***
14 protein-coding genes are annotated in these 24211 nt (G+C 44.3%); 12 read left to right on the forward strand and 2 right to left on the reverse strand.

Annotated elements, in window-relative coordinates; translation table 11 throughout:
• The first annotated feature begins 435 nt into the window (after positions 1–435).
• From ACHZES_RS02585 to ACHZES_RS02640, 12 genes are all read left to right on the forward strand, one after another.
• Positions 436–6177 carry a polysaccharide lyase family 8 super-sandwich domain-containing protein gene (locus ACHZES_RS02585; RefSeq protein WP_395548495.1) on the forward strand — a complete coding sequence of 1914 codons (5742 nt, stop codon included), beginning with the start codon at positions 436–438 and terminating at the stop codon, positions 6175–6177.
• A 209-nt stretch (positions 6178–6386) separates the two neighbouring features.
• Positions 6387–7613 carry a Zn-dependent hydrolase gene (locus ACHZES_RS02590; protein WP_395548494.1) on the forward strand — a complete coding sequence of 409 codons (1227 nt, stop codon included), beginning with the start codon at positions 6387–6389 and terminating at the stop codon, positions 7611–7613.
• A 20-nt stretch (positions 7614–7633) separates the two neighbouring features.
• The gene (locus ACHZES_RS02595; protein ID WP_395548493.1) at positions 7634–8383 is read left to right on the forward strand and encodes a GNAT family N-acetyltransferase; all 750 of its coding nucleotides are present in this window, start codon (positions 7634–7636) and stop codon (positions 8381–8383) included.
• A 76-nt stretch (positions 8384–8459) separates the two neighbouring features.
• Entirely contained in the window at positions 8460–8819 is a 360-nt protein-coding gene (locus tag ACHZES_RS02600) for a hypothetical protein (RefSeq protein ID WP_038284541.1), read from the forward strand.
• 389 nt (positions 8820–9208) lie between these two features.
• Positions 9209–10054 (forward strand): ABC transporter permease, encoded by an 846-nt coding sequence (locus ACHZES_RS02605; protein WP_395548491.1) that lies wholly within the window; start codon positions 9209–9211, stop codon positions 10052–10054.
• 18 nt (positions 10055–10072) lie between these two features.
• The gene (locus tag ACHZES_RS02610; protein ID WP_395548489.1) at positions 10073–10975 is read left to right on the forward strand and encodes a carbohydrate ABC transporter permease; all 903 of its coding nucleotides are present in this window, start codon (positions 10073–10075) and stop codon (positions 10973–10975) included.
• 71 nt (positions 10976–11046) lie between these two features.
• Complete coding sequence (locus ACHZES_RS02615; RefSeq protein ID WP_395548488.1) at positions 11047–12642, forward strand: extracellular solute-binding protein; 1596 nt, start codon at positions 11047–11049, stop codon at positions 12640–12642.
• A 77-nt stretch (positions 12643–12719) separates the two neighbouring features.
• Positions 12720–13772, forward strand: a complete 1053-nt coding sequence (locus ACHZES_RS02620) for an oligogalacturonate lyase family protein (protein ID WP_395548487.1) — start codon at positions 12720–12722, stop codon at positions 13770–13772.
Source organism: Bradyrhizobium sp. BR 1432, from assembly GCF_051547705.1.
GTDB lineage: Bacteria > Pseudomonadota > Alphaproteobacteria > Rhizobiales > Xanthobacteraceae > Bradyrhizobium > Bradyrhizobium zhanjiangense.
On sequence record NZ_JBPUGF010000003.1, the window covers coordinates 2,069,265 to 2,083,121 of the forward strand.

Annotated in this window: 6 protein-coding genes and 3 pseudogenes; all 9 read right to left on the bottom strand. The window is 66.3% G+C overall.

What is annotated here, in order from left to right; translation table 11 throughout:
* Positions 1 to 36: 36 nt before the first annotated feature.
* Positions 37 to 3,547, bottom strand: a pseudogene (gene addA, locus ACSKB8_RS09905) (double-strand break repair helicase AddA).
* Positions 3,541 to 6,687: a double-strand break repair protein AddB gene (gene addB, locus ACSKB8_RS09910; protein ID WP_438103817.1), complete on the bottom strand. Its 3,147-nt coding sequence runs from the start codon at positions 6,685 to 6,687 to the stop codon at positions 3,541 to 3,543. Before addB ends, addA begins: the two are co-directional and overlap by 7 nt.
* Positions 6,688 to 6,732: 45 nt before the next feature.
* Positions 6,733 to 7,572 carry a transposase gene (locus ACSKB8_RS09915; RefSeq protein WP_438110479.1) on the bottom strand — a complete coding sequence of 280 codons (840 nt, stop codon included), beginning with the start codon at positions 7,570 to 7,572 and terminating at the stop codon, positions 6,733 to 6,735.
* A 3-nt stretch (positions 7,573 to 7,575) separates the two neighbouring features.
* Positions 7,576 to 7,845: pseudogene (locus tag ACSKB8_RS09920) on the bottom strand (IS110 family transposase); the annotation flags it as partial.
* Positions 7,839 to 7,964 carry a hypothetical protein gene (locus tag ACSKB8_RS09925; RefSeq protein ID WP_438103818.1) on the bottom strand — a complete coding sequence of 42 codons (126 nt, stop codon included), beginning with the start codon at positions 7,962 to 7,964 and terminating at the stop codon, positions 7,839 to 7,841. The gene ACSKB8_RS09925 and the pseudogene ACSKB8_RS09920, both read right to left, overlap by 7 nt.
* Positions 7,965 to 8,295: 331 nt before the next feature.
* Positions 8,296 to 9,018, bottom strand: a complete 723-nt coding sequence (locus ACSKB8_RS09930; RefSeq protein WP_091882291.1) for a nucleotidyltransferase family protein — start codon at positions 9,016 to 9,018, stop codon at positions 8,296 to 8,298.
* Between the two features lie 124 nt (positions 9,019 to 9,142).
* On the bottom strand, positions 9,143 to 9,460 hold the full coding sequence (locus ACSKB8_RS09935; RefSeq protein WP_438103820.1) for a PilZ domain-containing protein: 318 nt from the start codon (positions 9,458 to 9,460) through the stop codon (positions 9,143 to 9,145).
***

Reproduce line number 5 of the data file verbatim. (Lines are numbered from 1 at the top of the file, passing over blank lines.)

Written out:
• Positions 436–6177 carry a polysaccharide lyase family 8 super-sandwich domain-containing protein gene (locus ACHZES_RS02585; RefSeq protein WP_395548495.1) on the forward strand — a complete coding sequence of 1914 codons (5742 nt, stop codon included), beginning with the start codon at positions 436–438 and terminating at the stop codon, positions 6175–6177.